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Metrobank president, officials to be suspended for fraud case

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By Melissa Luz T. Lopez,
Senior Reporter

AT LEAST 12 executives and officers at Metropolitan Bank & Trust Co. (Metrobank) will be suspended over the P1.75-billion internal fraud case unearthed last July, which includes a three-month sanction for the bank’s president.

A well-placed source familiar with the matter said Metrobank President Fabian S. Dee as well as Philippine Savings Bank President Vicente R. Cuna, Jr. will serve 90-day suspensions as part of the sanctions imposed by the Bangko Sentral ng Pilipinas (BSP) on officials who “failed to perform adequate oversight” that led to the embezzling of P1.75 billion by a bank officer.

Prior to his secondment to the thrift banking unit, Mr. Cuna served as head of Metrobank’s Institutional Banking Sector and Corporate Banking Group.

Initial reports pegged the amount pocketed from the scheme at P900 million from fake loans using the name of the Gokongwei-led Universal Robina Corp. — one of the bank’s long-time clients — in multiple tranches worth P30 million.

This was reportedly crafted by former bank vice-president and corporate service management head Maria Victoria S. Lopez, who has been arrested for multiple criminal raps back in July.

A heftier 120-day suspension has also been meted out to another bank officer who handled the opening of bank accounts where the proceeds of the fictitious business loans were transferred to, the source said.

It is up for the bank to decide when the concerned officers will serve their respective suspensions, but this must be implemented in one uninterrupted period.

Sought for confirmation, Metrobank Vice-President and Head of Investor Relations Joey T. Mapa said: “The individual details of the sanctions were not publicly released by the BSP, thus we cannot disclose anything beyond the official statement.”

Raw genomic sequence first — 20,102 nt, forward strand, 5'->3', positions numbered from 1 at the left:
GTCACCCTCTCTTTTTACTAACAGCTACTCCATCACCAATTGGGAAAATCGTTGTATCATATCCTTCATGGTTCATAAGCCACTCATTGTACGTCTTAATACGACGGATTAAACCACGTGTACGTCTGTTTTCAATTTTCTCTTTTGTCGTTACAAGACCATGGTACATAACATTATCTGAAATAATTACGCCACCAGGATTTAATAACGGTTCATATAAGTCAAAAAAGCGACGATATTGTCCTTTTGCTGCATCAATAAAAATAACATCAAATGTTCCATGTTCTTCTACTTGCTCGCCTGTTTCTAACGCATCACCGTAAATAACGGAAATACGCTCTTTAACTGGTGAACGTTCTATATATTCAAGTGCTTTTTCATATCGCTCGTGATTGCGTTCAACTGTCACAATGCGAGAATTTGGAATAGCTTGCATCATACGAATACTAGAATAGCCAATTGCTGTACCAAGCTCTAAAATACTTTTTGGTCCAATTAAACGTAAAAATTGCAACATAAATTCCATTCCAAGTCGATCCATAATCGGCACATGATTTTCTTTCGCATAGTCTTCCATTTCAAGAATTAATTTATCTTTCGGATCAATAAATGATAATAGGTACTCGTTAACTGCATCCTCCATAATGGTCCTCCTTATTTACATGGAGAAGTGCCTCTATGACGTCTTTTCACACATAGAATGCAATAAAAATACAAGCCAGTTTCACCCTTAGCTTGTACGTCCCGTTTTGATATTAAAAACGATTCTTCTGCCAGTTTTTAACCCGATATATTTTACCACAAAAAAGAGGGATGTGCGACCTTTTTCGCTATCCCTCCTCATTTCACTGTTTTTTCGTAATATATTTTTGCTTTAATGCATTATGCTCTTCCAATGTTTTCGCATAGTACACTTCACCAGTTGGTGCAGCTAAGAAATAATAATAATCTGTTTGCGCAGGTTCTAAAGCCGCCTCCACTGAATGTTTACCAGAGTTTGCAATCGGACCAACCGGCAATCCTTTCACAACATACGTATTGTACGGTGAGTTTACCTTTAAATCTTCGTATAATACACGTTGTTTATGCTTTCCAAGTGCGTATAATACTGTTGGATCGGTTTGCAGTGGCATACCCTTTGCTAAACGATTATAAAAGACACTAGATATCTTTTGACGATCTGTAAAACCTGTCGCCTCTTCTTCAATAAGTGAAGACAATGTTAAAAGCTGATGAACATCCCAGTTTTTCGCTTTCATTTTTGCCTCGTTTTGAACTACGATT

The Ty-owned lender has also been required to “enhance” protocols to improve corporate governance, credit administration, internal controls and audit, risk management, and customer onboarding and monitor within a year to prevent a repeat of the case.

The BSP has also ordered Metrobank to add P4.45 billion to its reserves to cover for “higher operational risk” following the incident. This would be on top of other capital buffer allocations such as the reserve standard at 20% of total asset base, and will only be lifted once the regulator sees that the lender has installed “adequate” controls.

In a disclosure on Tuesday, Metrobank said that their senior management has “accepted command responsibility” over the case and will implement the BSP’s sanctions, even as the lender maintained that the bank remains “safe and sound.”

Metrobank is the second-biggest lender in the country with a P1.99-trillion asset base as of end-September. The listed lender reported P15.7 billion in consolidated net income for the first nine months, up from P14.3 billion booked during the same period last year.

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